Running a script

Scripts allow you to run and control SPACE GASS from another program external to SPACE GASS.


Scripts are not for running an external program from within SPACE GASS. For that you should refer to Running a Macro.


A script is simply a text file that contains a list of commands that SPACE GASS will automatically execute one-by-one. The script file can be located anywhere, and its name and location must be specified in the command line when SPACE GASS is started.


For example, a command line option of -s "c:\scripts\myscript.txt" would load the myscript.txt script file from the c:\scripts folder. Note that the double quotes (" ") can be omitted if this option is at the end of the target field.


You can use the built-in script editor to create a script file. Alternatively, you can manually create a script file using a text editor or you can write a program that will create the script file and hence be able to control SPACE GASS automatically.


The commands in the script file allow you to select many of the SPACE GASS menu items, however currently only the job open/close, import, export, static analysis, buckling analysis, dynamic frequency analysis, steel member design and exit functions will bypass their input dialogs when in script mode. All of the other functions will display their normal dialogs and messages and then continue with the script when you have responded to them.


Any error messages will be displayed and cause the script mode to be terminated. If "Silent" mode is selected then any information messages or warnings will be added to the log file and will not cause the script to pause.


If you want to run SPACE GASS normally, ensure that the -s script file option does not exist in the target field of the SPACE GASS shortcut that you use to start SPACE GASS, otherwise SPACE GASS will go into script mode and will execute all the script commands rather than allowing you to control it normally.


Note that any script files created for SPACE GASS 12.91 or earlier versions will not work with SPACE GASS 14 or later versions. You would need to manually convert them to the new format or re-create them from scratch using the in-built script editor.


If you want to create script files manually, you should use the script editor to generate a sample script file and then open it with a text editor and use it as a pattern for your own script files.


You can open the script editor by selecting "Script Editor" from the File menu.



A script can be created by double-clicking the desired items from the menu on the left to have them added to the panel on the right. You can change the script order by simply dragging items up or down in the panel on the right or using the buttons.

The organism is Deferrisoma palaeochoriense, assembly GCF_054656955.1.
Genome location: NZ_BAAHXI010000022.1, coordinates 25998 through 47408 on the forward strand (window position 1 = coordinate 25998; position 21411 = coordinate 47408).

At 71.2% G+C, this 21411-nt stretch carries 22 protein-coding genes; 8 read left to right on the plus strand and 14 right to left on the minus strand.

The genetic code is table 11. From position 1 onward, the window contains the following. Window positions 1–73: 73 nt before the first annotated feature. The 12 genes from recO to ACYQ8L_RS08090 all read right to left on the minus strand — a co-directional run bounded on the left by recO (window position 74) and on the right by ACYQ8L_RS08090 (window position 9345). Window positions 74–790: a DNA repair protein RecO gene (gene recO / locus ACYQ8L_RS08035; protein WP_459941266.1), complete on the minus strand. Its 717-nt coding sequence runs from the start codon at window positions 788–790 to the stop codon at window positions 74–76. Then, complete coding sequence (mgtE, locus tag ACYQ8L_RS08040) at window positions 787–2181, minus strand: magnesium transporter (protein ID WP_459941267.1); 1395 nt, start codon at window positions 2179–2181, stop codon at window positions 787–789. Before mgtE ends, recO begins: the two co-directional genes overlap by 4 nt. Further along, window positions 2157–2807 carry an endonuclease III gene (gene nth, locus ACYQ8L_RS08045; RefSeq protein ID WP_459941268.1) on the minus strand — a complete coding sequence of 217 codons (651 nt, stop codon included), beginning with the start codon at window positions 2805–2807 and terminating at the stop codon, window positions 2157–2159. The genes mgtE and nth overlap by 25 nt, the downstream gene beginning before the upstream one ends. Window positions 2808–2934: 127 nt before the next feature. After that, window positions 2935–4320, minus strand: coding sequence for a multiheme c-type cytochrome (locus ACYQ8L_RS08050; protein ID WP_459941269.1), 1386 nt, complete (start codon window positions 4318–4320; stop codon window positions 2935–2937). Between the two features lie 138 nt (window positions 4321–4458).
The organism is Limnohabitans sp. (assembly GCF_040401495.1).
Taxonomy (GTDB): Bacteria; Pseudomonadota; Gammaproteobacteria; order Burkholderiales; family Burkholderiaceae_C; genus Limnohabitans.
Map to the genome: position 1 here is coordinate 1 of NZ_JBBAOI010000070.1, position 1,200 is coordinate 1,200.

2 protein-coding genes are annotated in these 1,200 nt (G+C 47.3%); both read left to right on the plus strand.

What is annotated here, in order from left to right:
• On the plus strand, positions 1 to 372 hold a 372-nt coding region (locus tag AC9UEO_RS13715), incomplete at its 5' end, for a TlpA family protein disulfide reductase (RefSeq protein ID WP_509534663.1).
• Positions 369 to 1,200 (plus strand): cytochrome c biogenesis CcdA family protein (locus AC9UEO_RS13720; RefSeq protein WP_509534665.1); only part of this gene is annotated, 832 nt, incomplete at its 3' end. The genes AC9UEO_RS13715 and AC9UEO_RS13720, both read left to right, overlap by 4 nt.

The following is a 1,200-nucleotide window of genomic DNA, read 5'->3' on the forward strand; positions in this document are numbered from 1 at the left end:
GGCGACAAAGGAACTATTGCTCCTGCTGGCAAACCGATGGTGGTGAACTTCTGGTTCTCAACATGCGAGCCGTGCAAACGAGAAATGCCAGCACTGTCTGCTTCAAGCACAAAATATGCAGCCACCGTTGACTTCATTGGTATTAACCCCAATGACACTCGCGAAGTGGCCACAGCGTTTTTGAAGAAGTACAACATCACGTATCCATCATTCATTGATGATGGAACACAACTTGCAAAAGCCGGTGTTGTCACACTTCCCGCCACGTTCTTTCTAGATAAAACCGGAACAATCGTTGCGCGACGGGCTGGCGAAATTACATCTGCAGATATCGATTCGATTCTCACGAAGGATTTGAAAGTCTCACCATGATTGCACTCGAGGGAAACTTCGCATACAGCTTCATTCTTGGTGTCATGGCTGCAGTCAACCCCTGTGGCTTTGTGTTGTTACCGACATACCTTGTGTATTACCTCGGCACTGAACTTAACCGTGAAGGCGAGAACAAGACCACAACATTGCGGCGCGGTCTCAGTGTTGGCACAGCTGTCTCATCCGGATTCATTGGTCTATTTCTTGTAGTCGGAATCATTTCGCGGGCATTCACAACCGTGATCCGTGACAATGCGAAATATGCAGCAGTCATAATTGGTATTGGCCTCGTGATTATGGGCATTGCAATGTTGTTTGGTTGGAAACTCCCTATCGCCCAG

You can deactivate any script command by selecting it and then clicking the Activate/Deactivate button. This places a # character at the start of the line in the script file and bypasses it when the script executes. The Activate/Deactivate button can also be used to reactivate a deactivated script command.


The "Window State" options allow you to run the script with normal visibility, minimized (not visible) or maximized (full screen). If you don't want to see SPACE GASS at all then you should select "Minimized" and "Silent". For no visibility you may also want to launch SPACE GASS hidden using the -min command line switch.



The "Control" options allow you to further control how SPACE GASS behaves when running a script. "Silent" bypasses all messages, "Close at End" instructs SPACE GASS to shut down at the end of the script, and "Save to Log" saves the script progress messages and other information that would normally be displayed into a log file.



Once you have created a script file, you can test it by clicking the "Run Script" button. Once the script is working correctly you can run it via a command line option when you start SPACE GASS. For example, a command line option of -s "c:\scripts\myscript.txt" would load the myscript.txt script file from the c:\scripts folder, start SPACE GASS and execute the script commands.


If you have set up your own program that automates the process of generating a script file, running it, modifying the script file (or generating a new one), running it again, and repeating the process multiple times, your program will need to know when the current script has finished so that it can proceed with the next one. One recommended method for doing this is to place a "Write File" action at the end of the script. When your controlling program detects the presence of the file created by the "Write File" action then it will know that the script has ended. It is a good idea to add a small wait period of 100 milliseconds or so after it detects the presence of the file to give SPACE GASS time to properly close the script file before your controlling program modifies or replaces it.


Note that when you start a new job or exit SPACE GASS in a script file, any changes to the current job will be abandoned. If you wish to save the changes then you should include a Save or Save-As script command before the New Job or Exit commands.